Now that the Web is a mainstream shopping medium, some consumers are feeling sure enough about the process to put themselves on autopilot.
A small but growing number of online retailers are rolling out so-called auto-replenishment programs, in which customers sign up for periodic shipments of everything from pet food and steaks to diapers and acne medicine. The programs require a fair amount of finesse on the part of retailers, as they determine exactly how many razor blades a typical man uses in a month, say, or whether to give customers the option of skipping a shipment of vitamins. But for merchants that can get consumers to stay with the program, the resulting revenue stream can be a boom to business.
Take USA Interactive's HSN.com, the online operation of the Home Shopping Network. Since the company rolled out its Auto Ship program about 18 months ago, enrollment has grown to more than 100,000 customers.
"This is one of the drivers behind our growth," said Will Keller, senior vice president for off-air sales at HSN.
Keller said the program began on the television network six years ago, with a line of vitamin products -- an obvious choice for auto-replenishment, since a customer's supply dwindles at a predictable rate. While vitamins still represent the foundation of the company's Auto Ship sales, HSN.com now includes 250 products in the program, including some unexpected items, like artificial tanning lotions.
"Tanning has become a huge business for us, which surprised me," Keller said. "But it makes sense for customers to want it shipped this way, because if you run out, all of a sudden you don't look quite as tanned as you usually do."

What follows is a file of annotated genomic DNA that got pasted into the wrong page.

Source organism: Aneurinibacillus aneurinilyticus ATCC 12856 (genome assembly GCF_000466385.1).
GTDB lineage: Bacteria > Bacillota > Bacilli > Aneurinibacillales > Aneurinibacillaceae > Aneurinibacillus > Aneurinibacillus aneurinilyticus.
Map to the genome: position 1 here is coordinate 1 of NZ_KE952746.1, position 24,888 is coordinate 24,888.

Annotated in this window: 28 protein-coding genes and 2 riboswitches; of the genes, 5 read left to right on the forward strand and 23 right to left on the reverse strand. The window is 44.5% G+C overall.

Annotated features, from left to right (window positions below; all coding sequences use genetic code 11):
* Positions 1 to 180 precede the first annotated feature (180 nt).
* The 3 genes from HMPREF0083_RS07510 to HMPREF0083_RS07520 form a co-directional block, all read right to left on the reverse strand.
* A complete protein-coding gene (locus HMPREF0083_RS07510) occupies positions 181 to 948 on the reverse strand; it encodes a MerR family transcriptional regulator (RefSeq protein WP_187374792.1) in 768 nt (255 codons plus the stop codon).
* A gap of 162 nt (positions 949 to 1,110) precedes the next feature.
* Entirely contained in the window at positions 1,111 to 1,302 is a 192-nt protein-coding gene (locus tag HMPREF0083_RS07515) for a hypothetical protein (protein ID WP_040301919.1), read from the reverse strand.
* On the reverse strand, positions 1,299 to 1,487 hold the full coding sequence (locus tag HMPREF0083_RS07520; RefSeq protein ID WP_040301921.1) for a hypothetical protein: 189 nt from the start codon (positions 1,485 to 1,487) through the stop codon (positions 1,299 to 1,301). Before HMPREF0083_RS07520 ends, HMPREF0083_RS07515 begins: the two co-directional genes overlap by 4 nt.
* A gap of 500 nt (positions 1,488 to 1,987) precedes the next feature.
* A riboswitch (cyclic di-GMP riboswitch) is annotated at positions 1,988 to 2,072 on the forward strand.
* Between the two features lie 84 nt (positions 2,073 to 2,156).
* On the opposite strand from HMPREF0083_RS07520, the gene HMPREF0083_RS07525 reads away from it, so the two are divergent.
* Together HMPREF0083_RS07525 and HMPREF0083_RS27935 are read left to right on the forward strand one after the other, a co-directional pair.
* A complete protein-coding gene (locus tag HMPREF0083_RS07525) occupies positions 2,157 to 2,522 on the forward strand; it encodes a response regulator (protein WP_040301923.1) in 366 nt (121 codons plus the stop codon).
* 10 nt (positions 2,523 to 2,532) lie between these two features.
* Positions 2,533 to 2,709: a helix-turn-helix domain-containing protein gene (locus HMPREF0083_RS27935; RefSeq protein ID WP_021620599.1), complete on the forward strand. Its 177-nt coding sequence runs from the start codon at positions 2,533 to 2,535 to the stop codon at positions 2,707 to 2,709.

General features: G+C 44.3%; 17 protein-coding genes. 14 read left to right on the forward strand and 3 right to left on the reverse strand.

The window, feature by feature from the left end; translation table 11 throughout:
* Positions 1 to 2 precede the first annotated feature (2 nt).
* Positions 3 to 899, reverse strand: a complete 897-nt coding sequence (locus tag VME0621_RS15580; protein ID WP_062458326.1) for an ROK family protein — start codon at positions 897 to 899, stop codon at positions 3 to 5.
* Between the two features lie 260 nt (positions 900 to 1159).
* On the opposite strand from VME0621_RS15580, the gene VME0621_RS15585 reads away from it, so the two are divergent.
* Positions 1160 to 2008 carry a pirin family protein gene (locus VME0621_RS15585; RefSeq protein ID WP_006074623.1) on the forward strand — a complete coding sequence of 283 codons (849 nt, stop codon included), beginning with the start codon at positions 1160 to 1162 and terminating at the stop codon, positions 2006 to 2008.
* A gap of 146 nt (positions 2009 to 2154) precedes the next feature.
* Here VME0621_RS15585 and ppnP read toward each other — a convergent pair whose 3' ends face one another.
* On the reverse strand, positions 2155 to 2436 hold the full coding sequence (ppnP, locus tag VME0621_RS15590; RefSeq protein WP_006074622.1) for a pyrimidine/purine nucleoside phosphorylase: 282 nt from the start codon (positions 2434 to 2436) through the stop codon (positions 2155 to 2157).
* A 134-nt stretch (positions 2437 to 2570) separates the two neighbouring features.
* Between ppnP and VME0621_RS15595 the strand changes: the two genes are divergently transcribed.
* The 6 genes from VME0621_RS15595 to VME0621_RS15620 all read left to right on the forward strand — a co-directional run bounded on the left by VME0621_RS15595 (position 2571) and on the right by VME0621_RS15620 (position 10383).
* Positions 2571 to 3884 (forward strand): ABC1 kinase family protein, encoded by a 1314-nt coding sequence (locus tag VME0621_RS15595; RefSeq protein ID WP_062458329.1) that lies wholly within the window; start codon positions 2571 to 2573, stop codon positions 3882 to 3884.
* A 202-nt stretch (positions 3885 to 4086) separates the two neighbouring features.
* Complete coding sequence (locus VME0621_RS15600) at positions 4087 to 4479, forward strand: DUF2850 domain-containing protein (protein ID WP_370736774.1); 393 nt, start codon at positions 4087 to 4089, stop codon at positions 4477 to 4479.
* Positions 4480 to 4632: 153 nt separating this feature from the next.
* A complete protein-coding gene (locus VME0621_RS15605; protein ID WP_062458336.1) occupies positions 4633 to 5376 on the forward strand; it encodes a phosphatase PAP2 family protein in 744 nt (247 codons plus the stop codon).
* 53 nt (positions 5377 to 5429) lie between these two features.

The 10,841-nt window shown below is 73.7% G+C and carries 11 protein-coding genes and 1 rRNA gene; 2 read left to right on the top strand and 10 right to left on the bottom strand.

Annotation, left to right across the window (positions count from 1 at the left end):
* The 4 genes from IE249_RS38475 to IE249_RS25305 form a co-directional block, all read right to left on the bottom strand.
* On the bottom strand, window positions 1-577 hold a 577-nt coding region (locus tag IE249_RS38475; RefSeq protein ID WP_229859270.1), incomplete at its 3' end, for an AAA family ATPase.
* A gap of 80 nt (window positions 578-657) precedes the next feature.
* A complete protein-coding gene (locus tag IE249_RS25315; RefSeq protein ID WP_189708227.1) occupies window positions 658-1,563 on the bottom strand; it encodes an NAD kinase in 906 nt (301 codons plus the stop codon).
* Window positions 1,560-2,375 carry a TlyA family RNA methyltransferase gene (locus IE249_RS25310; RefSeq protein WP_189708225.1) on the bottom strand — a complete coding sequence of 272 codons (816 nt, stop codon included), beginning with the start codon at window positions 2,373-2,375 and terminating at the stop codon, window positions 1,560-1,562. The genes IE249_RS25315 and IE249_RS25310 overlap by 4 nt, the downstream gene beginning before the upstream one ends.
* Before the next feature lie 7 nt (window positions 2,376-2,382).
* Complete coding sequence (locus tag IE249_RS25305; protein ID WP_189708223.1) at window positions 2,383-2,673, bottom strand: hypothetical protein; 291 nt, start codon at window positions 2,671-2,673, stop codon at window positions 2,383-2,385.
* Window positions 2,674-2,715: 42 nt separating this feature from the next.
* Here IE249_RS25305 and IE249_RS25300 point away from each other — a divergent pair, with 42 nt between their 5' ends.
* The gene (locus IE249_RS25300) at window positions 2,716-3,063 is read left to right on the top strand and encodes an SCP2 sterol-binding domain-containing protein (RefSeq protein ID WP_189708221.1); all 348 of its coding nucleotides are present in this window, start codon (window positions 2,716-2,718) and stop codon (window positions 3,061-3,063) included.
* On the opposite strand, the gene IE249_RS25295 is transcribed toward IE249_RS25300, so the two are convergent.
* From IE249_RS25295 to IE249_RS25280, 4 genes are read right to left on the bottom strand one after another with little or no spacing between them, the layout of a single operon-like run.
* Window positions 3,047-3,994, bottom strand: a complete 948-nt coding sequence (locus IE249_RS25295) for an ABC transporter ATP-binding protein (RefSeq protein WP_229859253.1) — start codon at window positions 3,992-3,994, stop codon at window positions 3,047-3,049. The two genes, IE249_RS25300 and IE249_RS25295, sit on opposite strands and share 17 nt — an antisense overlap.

But sweaters? It turns out that some people are actually willing to sign up for the company's line of collectible sweaters with different motifs, which HSN and the Web site roll out on a regular basis. When HSN began offering the sweaters on Auto Ship early last year at a typical price of $US70 to $US85, "they blew out," Keller said.
For online retailers, these sales programs can bring benefits, beyond the obvious allure of revenue flow. Because customers grow more familiar with the products as they stay on the replenishment program, for example, they were much less likely to return items. What is more, Keller said, "you have all these orders sitting in your system, so there's very minimal inventory risk."
When selling a selection of collectible items, for instance, "We'll choose how many items to put into inventory initially," Keller said. "But for the second in the series," he said, "we'll put in an order to our vendor based on the Auto Ship demand."
When HSN.com executives started the Auto Ship initiative, they feared customers might stop going to the Web site after signing up to receive a given item. "But we found the exact opposite," Keller said. "That box arrives every 60 or 90 days that reminds them of HSN, and they end up buying more overall from us, whether on TV or the dot-com, than non-Auto Ship customers."
Pet suppliers are also warming to the idea of automatic deliveries. Earlier this year, Doctors Foster & Smith (DrsFosterSmith.com), a catalogue and online pet supply company, began testing the service with dog food, and now ships more than 900 different items to nearly 2,000 customers each month.